We all experience anxiety from time to time. It might come before a job interview, a big speech, on your way to the principal’s office, or during your college graduation ceremony. For the most part, this type of anxiety is temporary, and you’ll learn to cope with it as you mature in life.
Anxiety is nothing more than the body’s response to stress. When faced with a stressful or high-pressure situation, the body and brain coordinate to make us feel anxious – alert, focused, etc. While that’s helpful in some situations, excessive anxiety levels can grow troublesome.
Over 40 million Americans above the age of 18 suffer from an anxiety disorder, accounting for over 18% of that population. Despite being the most common mental illness and being highly treatable in most cases, only about 37% of those with an anxiety disorder receive treatment.
What is an Anxiety Disorder?
An anxiety disorder is characterized by excessive, extreme, prolonged, and abnormal levels of anxiety – especially in situations that don’t call for it. Some people experience this anxiety with normal, everyday tasks, while other people experience this anxiety in specific situations.
Unlike normal anxiety, an anxiety disorder has a negative impact on an individual’s ability to live a peaceful life. Their anxiety levels impact them physically, mentally, emotionally, spiritually, and socially. It starts to change the way an individual thinks, acts, behaves, and goes about their life.
For example, some people with an anxiety disorder will avoid social interactions with others for fear of being embarrassed or judged. This might grow out of control – to the point they start missing work and/or isolating themselves from friends and family. This is where things go south.
How is an Anxiety Disorder Different Than Standard Feelings of Anxiety?
Like we mentioned above, we all experience standard feelings of anxiety from time to time – it’s a natural, normal, and healthy response to stress. Of course, there comes the point when that anxiety might overstay its welcome or impede your ability to complete everyday tasks.
That’s the major difference between a standard type of anxiety and an anxiety disorder – the latter impacts your ability to live a quality life. With normal anxiety, we eventually learn to cope with and overcome the symptoms. With an anxiety disorder, there’s no overcoming the symptoms.
An excellent example of this is people that have a fear of flying. On one side (standard anxiety), you have people that fear flying, but can do it when necessary. On the other side (anxiety disorder), you have people that fear flying, but won’t do it – even if necessary or mandatory.
What are the Different Types of Anxiety Disorders?
The term anxiety disorder is an umbrella term that refers to a group of disorders that cause excessive or persistent worry or fear. There are a number of different anxiety disorders listed in the Diagnostic and Statistical Manual of Mental Disorders, Fifth Edition (DSM-5).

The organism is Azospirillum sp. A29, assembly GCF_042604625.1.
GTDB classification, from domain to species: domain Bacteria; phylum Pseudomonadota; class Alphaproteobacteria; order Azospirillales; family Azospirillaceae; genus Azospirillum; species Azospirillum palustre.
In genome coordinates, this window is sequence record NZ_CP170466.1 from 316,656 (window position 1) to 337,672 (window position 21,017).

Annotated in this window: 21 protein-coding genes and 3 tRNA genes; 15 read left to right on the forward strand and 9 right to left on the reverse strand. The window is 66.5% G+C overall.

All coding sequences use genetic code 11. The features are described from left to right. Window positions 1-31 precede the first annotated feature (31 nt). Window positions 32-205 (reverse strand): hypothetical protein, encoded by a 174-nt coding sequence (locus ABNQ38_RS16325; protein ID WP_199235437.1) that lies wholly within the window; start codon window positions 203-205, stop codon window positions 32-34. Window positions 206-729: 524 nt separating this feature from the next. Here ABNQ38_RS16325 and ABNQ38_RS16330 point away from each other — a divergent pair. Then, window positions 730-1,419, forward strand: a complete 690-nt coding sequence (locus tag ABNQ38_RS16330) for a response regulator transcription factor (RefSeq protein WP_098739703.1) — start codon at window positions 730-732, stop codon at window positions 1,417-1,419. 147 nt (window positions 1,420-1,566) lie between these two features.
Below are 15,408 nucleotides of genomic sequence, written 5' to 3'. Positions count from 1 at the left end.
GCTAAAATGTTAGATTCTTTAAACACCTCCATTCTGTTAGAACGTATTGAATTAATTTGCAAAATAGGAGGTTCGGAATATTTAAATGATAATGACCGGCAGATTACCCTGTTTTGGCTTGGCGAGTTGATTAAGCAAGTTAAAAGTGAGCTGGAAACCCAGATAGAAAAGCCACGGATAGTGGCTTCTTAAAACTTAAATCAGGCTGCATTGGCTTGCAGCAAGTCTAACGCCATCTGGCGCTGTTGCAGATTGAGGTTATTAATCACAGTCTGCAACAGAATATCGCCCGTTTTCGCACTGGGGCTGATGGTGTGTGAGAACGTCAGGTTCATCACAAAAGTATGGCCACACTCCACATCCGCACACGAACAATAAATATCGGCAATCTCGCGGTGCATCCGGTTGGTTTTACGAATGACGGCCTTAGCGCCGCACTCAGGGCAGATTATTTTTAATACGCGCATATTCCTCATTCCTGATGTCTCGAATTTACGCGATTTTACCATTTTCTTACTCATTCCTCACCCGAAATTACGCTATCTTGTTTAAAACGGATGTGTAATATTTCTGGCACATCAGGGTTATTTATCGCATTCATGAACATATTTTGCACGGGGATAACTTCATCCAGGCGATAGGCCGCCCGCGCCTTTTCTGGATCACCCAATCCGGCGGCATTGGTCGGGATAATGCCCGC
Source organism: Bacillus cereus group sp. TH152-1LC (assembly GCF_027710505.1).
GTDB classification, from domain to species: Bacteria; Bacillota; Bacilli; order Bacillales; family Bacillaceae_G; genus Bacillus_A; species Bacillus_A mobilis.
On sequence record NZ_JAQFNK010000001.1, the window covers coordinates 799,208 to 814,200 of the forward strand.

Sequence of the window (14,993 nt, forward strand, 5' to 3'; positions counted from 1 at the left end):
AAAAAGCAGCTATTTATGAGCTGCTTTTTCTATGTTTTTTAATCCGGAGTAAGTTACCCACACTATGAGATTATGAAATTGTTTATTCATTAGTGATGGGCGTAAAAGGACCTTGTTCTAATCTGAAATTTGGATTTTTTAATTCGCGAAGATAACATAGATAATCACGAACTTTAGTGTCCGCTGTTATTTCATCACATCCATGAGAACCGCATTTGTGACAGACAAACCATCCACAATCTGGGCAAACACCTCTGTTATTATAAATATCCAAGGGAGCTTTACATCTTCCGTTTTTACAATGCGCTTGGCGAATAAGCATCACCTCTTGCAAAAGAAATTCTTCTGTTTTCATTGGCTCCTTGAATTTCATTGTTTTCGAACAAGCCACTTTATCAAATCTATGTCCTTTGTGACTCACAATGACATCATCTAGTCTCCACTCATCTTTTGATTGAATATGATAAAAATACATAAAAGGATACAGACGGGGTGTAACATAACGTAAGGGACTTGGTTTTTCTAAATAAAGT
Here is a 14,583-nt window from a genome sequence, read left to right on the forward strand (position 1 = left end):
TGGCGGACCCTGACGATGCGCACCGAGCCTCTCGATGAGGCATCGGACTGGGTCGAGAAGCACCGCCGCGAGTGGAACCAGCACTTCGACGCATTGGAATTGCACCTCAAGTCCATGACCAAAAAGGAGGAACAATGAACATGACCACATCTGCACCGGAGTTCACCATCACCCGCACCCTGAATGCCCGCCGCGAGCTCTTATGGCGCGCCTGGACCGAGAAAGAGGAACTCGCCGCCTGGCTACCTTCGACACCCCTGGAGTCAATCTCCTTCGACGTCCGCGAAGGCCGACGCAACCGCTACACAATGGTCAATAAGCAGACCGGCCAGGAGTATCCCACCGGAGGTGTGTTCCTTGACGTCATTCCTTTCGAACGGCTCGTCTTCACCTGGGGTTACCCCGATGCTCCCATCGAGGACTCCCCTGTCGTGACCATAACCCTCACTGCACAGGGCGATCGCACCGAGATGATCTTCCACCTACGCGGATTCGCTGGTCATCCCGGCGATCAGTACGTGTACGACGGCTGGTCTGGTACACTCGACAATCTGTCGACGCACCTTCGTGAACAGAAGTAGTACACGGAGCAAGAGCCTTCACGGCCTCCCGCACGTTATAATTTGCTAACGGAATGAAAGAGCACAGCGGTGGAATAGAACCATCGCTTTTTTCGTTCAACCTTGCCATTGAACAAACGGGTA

Let’s take a look at some of the most common types of anxiety disorders in the world today:
- Generalized Anxiety Disorder – also known as GAD, this type of anxiety disorder is characterized by excessive anxiety most days, for most of the day.
- Social Anxiety Disorder – also known as social phobia, this type of anxiety disorder is characterized by excessive anxiety in most social situations.
- Phobia-Related Disorders – also known as specific phobia, this type of anxiety disorder is characterized by excessive fear or worry about certain objects or events.
- Panic Disorder – this type of anxiety disorder is characterized by frequent and persistent panic attacks throughout the day.
- Post-Traumatic Stress Disorder – also known as PTSD, this type of anxiety disorder is characterized by extreme fear, anxiety, or worry after a traumatic experience or event.
- Obsessive-Compulsive Disorder – also known as OCD, this type of anxiety disorder is characterized by intrusive thoughts (obsessions) and uncontrollable behaviors (compulsions).
Although they all fall under the ‘anxiety disorder’ umbrella, ensuring each patient receives the correct diagnosis is essential to their success in treatment. This often requires an open and honest discussion about the patient’s symptoms, current health, and how they live their lives.
How to Find Anxiety Treatment Programs
Anxiety is the most common mental illness, and while it can have a negative impact on an individual’s life, there are a variety of ways to treat it. Without excessive or persistent anxiety, life is a real possibility for most people, but one must first find the right anxiety treatment program.
Your anxiety treatment professionals must have experience treating all the many different anxiety disorders in existence today. In fact, that’s what makes Thrive Treatment one of the best anxiety treatment programs in Los Angeles – together, we can find much-needed relief.
If you’d like to learn more about our Santa Monica anxiety treatment program and how we can help you learn to manage your anxiety disorder, contact us today – we’re excited to welcome you with open arms!